When selling a house, most homeowners hope for a quick and profitable transaction that puts them in a position to make a great move. If you’re waiting for the best time to win as a seller, the market is calling your name this spring. Here are five reasons why this is the perfect time to sell your house if you’re ready.

1. There’s high demand from homebuyers.

Buyer demand is strong right now, and buyers are active in the market. ShowingTime, which tracks the average number of buyer showings on residential properties, recently announced that buyer showings are up 51.5% compared to this time last year. Daniil Cherkasskiy, Chief Analytics Officer at ShowingTime, notes:

“As anticipated, demand for real estate remains elevatedand continues to be affected by low levels of inventory…On average, each home is getting 50 percent or more requests this year compared to January of last year. As we head into the busy season, it’s likely we’ll push into even more extreme territory until the supply starts catching up with demand.”

When your house is positioned to get a ton of attention from competitive buyers, you’re in the best spot possible as the seller.

2. There aren’t enough houses for sale.

Purchaser demand is so high, the market is running out of available houses for sale. Recently, realtor.com reported:

“Nationally, the inventory of homes for sale in February decreased by 48.6% over the past year, a higher rate of decline compared to the 42.6% drop in January. This amounted to 496,000 fewer homes for sale compared to February of last year.”

The National Association of Realtors (NAR) also reveals that, while home sales are skyrocketing, the inventory of existing homes for sale is continuing to drop dramatically. Houses are essentially selling as fast as they’re hitting the market – in fact, NAR reportsthat the average house is on the market for only 21 days.

It’s this imbalance between high buyer demand and a low supply of houses for sale that gives sellers such an advantage. A seller will always negotiate the best deal when demand is high and supply is low. That’s exactly what’s happening in the real estate market today.

3. You have a lot of leverage in today’s market.

Clearly, many more people are interested in buying than selling this spring, creating the ultimate sellers’ market. When this happens, homeowners in a position to sell have the upper hand in negotiations.

According to NAR, agents are reporting an average of 3.7 offers per house and an increase in bidding wars. As a seller, this means the ball is in your court – so much so that you can use your leverage to negotiate the best possible contract. Demand is there, and now is the perfect time to sell for the most favorable terms.

4. It’s a great way to use your home equity.

According to the latest data from CoreLogic, as of the third quarter of 2020, the average homeowner gained $17,000 in equity over the past year, and that number continues to grow as home values appreciate. Equity is a type of forced savings that grows during your time as a homeowner and can be put toward bigger goals like buying your next dream home.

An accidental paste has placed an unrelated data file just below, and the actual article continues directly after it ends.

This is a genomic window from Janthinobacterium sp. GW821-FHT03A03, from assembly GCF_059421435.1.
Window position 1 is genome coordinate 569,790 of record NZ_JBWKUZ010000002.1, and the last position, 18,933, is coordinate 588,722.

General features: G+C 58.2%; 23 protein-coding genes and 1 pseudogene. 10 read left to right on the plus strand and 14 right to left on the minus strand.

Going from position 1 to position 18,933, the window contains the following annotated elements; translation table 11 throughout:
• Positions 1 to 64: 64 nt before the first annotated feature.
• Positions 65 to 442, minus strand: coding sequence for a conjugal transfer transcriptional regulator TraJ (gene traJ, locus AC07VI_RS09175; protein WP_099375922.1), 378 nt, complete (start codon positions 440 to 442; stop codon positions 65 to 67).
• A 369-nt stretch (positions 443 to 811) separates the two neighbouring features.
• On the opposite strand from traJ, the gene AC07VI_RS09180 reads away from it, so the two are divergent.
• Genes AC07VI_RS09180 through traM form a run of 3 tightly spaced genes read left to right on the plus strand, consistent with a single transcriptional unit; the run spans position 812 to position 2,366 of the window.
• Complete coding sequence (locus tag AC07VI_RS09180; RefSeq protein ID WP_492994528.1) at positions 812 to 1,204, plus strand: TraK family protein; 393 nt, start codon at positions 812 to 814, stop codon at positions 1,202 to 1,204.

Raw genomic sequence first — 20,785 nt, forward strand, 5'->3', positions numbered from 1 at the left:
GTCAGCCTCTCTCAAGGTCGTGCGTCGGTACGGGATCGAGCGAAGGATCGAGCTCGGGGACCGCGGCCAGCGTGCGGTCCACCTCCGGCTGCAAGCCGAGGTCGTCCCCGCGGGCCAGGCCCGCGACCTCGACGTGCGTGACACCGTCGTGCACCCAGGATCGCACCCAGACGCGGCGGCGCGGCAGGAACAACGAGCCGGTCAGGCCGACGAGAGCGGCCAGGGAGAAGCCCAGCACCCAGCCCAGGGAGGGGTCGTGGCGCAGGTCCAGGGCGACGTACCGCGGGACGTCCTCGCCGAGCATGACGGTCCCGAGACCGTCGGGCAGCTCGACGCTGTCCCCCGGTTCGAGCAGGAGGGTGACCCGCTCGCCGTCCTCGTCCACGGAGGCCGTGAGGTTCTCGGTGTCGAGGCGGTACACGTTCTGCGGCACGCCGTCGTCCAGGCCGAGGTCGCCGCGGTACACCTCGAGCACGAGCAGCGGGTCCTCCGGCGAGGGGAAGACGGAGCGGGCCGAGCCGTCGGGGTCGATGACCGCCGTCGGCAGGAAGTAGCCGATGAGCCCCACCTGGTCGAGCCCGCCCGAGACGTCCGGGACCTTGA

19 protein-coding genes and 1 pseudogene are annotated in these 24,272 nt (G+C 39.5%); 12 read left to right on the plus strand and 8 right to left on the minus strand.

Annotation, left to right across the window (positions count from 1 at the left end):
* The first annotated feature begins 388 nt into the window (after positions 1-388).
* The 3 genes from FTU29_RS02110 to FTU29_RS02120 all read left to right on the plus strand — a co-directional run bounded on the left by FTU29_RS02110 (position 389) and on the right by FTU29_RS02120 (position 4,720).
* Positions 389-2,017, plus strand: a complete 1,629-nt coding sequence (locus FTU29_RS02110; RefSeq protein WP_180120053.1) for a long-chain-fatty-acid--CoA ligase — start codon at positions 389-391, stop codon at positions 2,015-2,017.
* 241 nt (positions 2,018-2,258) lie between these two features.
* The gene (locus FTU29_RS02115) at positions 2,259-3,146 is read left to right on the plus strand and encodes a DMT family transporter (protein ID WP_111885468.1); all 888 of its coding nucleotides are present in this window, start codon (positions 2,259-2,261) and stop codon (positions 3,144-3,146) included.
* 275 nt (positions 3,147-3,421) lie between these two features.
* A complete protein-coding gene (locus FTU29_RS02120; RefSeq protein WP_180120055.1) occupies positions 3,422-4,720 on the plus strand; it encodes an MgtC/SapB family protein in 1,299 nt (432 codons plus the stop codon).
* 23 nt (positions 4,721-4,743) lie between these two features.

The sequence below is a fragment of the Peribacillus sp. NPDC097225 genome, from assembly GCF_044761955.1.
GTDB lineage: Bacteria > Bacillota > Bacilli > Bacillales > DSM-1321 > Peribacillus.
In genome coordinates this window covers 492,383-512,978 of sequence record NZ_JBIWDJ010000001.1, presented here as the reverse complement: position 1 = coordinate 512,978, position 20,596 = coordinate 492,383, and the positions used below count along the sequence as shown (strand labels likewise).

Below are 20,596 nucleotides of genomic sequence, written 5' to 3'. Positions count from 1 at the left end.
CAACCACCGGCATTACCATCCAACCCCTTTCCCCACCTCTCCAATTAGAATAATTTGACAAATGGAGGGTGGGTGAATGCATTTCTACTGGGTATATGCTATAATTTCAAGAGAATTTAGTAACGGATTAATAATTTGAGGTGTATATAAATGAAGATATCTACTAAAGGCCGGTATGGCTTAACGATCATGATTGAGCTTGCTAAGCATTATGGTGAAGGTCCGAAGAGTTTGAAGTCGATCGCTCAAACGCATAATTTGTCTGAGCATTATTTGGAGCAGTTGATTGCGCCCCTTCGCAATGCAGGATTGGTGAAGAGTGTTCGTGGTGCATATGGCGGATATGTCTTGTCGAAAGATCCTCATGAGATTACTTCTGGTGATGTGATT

Mark Fleming, Chief Economist at First American, notes:

“As homeowners gain equity in their homes, they are more likely to consider using that equity to purchase a larger or more attractive home – the wealth effect of rising equity. In today’s housing market, fast rising demand against the limited supply of homes for sale has resulted in continued house price appreciation.”

5. It’s a chance to find a home that meets your needs.

So much has changed over the past year, including what many of us need in a home. Spending extra time where we currently live is enabling many of us to re-evaluate homeownership and what we find most important in a home.

Whether it’s a house that has the features suited to working remotely, space for virtual or hybrid schooling, a home gym or theater, or something else, selling this spring gives you a chance to make a move and find the home of your dreams.

Bottom Line

Today’s housing market belongs to the sellers. If you’ve considered making a move but have been waiting for the right market conditions, your wait may be over. Let’s connect so you’ll be positioned to win when you sell your house this spring.

How Smart Is It to Buy a Home Today?

How Smart Is It to Buy a Home Today?

Whether you’re buying your first home or selling your current house, if your needs are changing and you think you need to move, the decision can be complicated. You may have to take personal or professional considerations into account, and only you can judge what impact those factors should have on your desire to move.

However, there’s one category that provides a simple answer. When deciding to buy now or wait until next year, the financial aspect of the purchase is easy to evaluate. You just need to ask yourself two questions:

  1. Do I think home values will be higher a year from now?
  2. Do I think mortgage rates will be higher a year from now?

From a purely financial standpoint, if the answer is ‘yes’ to either question, you should strongly consider buying now. If the answer to both questions is ‘yes,’ you should definitely buy now.

Nobody can guarantee what home values or mortgage rates will be by the end of this year. The experts, however, seem certain the answer to both questions above is a resounding ‘yes.’ Mortgage rates are expected to rise and home values are expected to appreciate rather nicely.